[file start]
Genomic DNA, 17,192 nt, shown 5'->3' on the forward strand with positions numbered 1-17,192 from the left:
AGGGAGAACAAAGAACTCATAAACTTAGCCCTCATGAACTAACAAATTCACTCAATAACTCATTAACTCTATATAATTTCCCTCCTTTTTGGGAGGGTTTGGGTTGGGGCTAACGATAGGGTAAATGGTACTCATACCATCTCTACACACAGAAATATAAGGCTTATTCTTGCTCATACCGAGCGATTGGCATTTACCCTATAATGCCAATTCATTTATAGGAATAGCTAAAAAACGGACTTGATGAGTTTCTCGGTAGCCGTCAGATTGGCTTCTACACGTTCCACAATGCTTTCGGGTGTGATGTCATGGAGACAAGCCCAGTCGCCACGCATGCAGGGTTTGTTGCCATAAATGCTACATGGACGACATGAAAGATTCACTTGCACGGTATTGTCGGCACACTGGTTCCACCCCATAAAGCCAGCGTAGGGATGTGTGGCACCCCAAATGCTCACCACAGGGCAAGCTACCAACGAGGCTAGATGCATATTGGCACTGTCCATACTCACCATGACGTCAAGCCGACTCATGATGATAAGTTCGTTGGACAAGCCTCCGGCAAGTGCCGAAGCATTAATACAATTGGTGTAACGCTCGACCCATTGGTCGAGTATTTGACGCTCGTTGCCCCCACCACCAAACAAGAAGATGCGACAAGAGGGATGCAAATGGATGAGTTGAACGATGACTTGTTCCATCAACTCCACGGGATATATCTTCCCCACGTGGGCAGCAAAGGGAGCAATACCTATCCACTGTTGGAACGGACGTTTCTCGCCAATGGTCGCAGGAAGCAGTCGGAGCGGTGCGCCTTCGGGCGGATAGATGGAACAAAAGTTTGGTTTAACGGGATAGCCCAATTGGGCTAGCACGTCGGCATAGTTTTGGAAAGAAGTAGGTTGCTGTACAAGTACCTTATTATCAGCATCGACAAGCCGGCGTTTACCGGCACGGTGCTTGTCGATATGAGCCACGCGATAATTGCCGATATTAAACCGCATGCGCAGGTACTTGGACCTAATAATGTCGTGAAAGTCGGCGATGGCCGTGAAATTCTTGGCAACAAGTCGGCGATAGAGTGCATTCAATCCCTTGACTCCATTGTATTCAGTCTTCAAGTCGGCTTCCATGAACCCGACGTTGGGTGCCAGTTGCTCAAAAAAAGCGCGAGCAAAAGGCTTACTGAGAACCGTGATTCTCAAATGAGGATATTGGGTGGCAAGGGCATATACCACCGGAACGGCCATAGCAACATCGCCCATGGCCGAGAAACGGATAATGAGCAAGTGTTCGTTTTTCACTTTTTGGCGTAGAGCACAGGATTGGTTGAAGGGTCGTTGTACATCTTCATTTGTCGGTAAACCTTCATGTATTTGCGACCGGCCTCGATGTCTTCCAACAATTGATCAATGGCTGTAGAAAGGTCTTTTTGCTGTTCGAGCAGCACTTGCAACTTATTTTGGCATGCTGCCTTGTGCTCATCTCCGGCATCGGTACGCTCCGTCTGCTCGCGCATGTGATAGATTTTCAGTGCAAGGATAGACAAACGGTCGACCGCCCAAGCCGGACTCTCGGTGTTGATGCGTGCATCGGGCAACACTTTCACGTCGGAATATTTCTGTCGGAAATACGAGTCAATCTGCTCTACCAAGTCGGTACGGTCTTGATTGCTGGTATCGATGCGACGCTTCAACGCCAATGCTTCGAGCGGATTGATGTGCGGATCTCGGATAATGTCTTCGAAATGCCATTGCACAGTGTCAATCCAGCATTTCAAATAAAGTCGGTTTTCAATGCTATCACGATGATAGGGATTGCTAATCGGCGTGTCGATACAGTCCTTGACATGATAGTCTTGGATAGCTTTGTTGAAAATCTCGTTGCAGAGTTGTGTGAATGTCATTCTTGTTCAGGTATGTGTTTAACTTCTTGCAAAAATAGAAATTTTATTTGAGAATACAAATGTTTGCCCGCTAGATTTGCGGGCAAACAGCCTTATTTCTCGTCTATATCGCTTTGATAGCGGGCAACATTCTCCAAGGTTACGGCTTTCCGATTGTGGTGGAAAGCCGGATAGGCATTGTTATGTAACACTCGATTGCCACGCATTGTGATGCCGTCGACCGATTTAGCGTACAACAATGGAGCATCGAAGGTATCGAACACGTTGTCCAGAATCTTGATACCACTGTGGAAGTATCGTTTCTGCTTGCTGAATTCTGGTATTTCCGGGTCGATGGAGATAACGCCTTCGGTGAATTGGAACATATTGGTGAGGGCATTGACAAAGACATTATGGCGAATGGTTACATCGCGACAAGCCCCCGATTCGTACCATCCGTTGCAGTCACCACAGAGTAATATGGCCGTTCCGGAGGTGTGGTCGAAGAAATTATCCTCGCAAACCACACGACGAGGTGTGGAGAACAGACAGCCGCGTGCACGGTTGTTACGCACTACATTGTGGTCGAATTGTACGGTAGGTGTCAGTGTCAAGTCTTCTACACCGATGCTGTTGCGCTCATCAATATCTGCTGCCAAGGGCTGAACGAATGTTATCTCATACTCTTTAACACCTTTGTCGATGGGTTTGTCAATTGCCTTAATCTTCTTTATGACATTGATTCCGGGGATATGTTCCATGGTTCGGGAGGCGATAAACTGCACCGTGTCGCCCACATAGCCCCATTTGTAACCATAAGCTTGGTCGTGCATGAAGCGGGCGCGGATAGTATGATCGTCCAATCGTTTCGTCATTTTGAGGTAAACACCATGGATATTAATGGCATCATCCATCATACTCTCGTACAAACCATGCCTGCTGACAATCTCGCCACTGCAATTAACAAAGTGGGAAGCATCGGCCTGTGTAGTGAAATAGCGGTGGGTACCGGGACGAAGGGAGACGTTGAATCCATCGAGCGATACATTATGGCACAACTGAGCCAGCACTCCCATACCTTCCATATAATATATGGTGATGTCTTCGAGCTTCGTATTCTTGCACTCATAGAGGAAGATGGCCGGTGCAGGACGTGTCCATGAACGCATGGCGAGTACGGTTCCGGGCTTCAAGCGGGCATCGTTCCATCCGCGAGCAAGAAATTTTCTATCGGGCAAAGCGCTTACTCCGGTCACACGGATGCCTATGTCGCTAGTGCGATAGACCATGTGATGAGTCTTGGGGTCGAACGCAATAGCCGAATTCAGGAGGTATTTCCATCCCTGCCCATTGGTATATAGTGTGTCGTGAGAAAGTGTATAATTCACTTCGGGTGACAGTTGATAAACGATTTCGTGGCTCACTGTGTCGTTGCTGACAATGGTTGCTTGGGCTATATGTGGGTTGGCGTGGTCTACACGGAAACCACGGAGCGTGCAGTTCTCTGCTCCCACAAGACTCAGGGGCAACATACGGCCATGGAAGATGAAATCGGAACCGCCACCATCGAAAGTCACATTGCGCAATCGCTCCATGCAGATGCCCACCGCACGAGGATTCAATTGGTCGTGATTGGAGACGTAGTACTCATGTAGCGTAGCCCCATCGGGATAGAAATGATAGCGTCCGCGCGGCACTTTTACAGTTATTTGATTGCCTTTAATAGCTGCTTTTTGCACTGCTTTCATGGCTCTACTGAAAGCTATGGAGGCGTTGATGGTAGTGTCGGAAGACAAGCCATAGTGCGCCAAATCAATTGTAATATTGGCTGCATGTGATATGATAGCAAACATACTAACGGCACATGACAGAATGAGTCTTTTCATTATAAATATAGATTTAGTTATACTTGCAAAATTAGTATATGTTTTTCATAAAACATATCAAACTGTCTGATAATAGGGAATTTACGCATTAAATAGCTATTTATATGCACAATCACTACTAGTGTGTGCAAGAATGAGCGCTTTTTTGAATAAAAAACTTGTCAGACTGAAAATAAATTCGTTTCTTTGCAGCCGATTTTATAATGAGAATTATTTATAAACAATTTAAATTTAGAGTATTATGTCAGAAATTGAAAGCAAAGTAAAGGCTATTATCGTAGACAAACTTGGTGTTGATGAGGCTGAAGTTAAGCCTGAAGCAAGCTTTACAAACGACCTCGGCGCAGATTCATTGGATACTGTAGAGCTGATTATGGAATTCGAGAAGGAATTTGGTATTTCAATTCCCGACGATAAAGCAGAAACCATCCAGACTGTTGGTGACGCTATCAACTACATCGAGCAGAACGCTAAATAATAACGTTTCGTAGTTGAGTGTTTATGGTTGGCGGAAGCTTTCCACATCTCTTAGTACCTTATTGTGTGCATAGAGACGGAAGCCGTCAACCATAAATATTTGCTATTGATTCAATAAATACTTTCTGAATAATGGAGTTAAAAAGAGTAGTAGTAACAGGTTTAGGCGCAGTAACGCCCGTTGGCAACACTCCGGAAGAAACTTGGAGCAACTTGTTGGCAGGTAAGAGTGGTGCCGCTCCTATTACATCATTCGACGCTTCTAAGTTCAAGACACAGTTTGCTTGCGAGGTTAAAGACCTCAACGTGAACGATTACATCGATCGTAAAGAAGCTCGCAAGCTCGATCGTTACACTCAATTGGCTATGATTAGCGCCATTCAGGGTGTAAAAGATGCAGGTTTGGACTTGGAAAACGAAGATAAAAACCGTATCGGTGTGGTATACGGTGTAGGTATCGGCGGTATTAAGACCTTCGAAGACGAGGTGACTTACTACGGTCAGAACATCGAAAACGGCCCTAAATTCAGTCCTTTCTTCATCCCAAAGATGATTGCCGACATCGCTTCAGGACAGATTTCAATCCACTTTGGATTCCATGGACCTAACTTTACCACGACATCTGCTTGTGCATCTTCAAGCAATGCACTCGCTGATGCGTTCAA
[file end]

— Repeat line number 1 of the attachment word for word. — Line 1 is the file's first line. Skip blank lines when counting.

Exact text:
Genomic DNA, 17,192 nt, shown 5'->3' on the forward strand with positions numbered 1-17,192 from the left: